I HATE the CW. It doesn’t even try to make shows for my demographic, and hey that is alright. But with Arrow, the superhero biopic based on the quasi-well-known D.C. superhero Green Arrow, could just might show a more balanced network on channel 5.
Having premiered back in September, I’ve given the show 6 episodes to prove itself, so this review is based on my impression of those 6 episodes alone.
The first thing you need to know about this new show is that it has absolutely no connection with the Green Arrow of Smallville fame, which is great news for probably most people. That version of Green Arrow differs tremendously from this new envisioned hero. It’s like comparing pop music to rock n roll, or at least that’s how I make sense of it.
Arrow relies on the kind of gritty storytelling that borrows somewhat from Chris Nolan’s Batman and, surprisingly, Lost. I never really got into Lost having only watched 10 or so episodes, but if there’s one thing I took away from their storytelling, it’s the use of ongoing flashbacks to bolster the story. So, imagine a superhero television show that paces itself like Lost.
In a nutshell, Arrow is about a 20 something billionaire named Oliver Queen (Stephen Amell) who was shipwrecked at sea for 5 years. He returns from his isolation with an agenda: to use his superhuman skills acquired mysteriously from his time on the island to the right the wrongs of his father, who acquired his wealth by taking advantage of the poor.
Yes it’s Robin Hood mixed with Batman with the show Revenge for good measure. One of the show’s strong points is that we are introduced slowly to the character of Oliver Queen. We begin with his return to his home of Starling City, as he juggles reconnecting with his estranged family/friends and taking down the crony capitalists that are choking the city to death.
That’s Arrow’s biggest strength: character development. Oliver is interesting and constantly changing. One minute he is a brooding anti-hero unafraid to kill someone who stands in his way. The next minute he is a detective, figuring out the best way to subdue his well-protected enemies. Then we have the minutes where Oliver is an actual person, struggling to fit back into the lives of his beloved family who thought he was dead for years. Oh, and let’s not forget that we are treated to excellent flashbacks to his 5 years of desperate survival that turned him into the character we already know. The show goes out of its way to make Oliver Queen a great character.
I wish I could say the same for some of the other characters. With the exception of Oliver’s mother Moira (Susanna Thompson) and Oliver’s bodyguard Dig (David Ramsey), the rest of Arrow’s cast are either one-note or should be one-note. This is more apparent early-on with Laurel (Katie Cassidy), Oliver’s girlfriend before the shipwreck, of which he cheated on her with her sister, who did not survive the shipwreck. Yikes. Although this character is ripe with great plot opportunities for drama, I did not find Cassidy’s portrayal of the character very compelling or fun to watch. Watching her be a lawyer is especially frustrating and full of one-liners like, “I’m the only one who cares about this city!” and “I will always fight for the little guy!” Sorry Laurel, Rachel Dawes did it better.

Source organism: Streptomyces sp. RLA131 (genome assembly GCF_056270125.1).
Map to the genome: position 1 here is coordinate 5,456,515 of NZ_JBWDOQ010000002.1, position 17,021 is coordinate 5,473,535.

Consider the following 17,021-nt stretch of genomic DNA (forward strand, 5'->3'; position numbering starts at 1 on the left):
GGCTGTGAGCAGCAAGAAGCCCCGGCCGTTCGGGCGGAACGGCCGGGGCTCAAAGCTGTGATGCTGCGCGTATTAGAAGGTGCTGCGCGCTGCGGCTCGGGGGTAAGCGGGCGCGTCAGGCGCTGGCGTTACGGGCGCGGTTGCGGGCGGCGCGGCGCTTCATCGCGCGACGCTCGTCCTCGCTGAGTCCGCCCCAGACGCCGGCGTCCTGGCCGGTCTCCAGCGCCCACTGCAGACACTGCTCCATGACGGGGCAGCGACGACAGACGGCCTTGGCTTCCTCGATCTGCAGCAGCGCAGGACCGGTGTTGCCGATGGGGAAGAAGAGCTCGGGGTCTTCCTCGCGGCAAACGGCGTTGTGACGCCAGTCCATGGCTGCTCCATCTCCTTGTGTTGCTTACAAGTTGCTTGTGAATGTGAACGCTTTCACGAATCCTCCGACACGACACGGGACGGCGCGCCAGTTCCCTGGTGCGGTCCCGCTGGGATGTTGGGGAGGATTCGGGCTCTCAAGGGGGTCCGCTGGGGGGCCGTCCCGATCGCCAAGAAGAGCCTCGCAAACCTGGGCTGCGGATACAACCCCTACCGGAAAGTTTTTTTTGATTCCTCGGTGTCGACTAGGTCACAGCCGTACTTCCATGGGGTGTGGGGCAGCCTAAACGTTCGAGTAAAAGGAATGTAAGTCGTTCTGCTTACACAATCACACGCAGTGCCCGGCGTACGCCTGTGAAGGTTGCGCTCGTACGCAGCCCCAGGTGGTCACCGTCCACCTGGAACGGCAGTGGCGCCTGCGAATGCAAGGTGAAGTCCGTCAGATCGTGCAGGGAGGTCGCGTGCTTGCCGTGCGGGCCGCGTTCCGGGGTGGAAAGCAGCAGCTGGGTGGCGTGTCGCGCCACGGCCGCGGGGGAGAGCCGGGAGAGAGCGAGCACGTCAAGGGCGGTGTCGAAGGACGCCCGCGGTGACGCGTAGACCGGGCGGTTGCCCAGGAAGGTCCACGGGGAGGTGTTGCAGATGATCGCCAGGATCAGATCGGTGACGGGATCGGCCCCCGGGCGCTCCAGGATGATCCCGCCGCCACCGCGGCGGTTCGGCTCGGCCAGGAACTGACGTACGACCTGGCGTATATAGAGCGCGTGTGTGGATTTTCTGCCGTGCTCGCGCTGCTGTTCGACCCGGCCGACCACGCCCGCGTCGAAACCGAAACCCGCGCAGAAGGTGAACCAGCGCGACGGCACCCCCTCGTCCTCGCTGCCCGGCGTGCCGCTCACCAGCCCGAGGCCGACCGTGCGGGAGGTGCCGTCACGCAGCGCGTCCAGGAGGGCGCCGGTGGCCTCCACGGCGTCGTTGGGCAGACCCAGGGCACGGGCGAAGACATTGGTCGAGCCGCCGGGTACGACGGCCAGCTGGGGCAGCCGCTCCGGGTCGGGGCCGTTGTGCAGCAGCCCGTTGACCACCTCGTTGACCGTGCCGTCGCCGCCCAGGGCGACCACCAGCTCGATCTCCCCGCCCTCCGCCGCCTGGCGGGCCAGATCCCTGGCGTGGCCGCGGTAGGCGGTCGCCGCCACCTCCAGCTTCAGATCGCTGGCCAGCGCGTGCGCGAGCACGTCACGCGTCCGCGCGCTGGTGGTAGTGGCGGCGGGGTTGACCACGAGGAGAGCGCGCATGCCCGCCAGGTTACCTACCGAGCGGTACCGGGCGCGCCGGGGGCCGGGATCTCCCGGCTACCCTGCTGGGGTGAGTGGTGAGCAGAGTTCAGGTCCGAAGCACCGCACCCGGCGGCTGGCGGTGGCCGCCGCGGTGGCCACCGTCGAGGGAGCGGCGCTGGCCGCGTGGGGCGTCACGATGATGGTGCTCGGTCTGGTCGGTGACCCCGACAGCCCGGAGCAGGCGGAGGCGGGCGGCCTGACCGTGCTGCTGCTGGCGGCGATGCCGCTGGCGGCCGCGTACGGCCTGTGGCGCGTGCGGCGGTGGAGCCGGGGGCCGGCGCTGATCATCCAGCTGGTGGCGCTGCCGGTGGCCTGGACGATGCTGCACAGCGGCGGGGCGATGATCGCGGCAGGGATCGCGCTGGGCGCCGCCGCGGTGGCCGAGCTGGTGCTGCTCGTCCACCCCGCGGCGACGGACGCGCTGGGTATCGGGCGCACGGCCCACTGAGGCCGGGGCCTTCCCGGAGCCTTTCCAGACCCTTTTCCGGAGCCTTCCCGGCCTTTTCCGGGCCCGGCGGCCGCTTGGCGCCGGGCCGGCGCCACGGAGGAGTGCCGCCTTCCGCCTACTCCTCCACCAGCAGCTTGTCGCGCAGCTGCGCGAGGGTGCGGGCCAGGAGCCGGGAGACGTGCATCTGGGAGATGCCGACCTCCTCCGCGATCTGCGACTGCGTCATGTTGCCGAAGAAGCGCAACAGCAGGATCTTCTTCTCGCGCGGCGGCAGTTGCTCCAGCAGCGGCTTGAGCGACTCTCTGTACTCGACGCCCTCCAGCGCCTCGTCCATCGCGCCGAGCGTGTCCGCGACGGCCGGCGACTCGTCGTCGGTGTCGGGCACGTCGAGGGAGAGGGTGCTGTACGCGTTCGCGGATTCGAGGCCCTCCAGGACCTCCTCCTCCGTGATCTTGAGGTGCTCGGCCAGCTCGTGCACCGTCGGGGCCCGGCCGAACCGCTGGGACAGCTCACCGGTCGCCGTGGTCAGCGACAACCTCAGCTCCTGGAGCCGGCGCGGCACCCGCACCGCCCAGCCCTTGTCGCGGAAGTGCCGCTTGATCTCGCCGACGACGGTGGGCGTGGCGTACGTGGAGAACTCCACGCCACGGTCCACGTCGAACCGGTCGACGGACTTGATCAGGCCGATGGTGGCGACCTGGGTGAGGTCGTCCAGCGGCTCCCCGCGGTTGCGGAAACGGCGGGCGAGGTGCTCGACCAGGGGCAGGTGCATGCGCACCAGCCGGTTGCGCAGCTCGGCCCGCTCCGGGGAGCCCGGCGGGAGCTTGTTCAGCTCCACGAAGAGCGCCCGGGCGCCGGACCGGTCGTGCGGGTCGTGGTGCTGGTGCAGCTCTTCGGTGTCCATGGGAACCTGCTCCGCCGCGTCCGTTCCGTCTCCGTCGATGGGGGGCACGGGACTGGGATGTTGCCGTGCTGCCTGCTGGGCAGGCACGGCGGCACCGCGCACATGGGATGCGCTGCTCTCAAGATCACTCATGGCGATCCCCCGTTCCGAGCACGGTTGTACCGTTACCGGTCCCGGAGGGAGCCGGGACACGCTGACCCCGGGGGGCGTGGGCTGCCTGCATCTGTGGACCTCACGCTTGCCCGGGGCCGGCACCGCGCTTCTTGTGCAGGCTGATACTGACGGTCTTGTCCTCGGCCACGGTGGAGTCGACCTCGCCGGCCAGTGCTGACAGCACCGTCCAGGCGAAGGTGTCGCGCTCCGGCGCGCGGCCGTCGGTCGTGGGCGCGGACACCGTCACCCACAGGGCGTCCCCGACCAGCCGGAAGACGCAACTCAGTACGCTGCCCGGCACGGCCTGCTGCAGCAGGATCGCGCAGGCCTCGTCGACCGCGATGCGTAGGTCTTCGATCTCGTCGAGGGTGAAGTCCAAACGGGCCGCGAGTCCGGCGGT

I could go on and on about the lackluster characters, but instead I’ll focus on how the show ultimately redeems itself via the excellent pacing, memorable villains, above-average action scenes, and the show’s fantastic commitment to comic-book tie-ins. Even the people who don’t recognize the nuance references to the D.C. comic universe benefit from the rich universe this show borrows from. It works.
The show is on a good path, and it’s only main flaw (again the characters) is improving weekly. If there is one thing that can really make this show a must-watch, it would be the implementation of more moral “real world” dilemmas that we all know and love from D.C. stories such as Batman (at what point do you become the villain you’re fighting against?) and Superman (security versus freedom). Arrow has teased us with these deep questions, such as how Oliver Queen has readily murdered dozens of bodyguards and security personnel to accomplish his missions. At first we rolled our eyes at the inconsistency of this, but then a major villain early on actually points this out to Green Arrow and it sunk in. Oliver then begins to show how his torture on the island made him callous and depraved. These are great themes more than suitable for a D.C. character.
So yes, Arrow is definitely worth watching for most people. It has the beautiful actors and supernatural-ish world and characters CW watchers crave and it has the fantastic storytelling and action that is usually witnessed on ABC and Fox. It’s a fun show that can sometimes throw drama-infused curveballs, and I can’t wait to see how the first season turns out.
-On a side note, I am very much against D.C. copying Marvel for a superhero team up movie in the form of The Justice League to rival The Avengers. Shows like this prove that D.C. belongs on the small screen, and a team up using this version of Green Arrow would be 10 times better than using, say Ryan Reynold’s Green Lantern. We’ll see if I eat my words once Man of Steel comes out.
3 thoughts on “Review: ‘Arrow’”
That’s a good comparison between Laurel Lance and Rachel Dawes. Not many reviews have picked up on that. I agree the strength of Arrow is in the character development of Oliver, he’s always changing and learning.
Agreed. Makes me wonder how much they do or don’t borrow Laurel’s character from the comics.
Excellent- wonder what you think after the first season as they go into the second?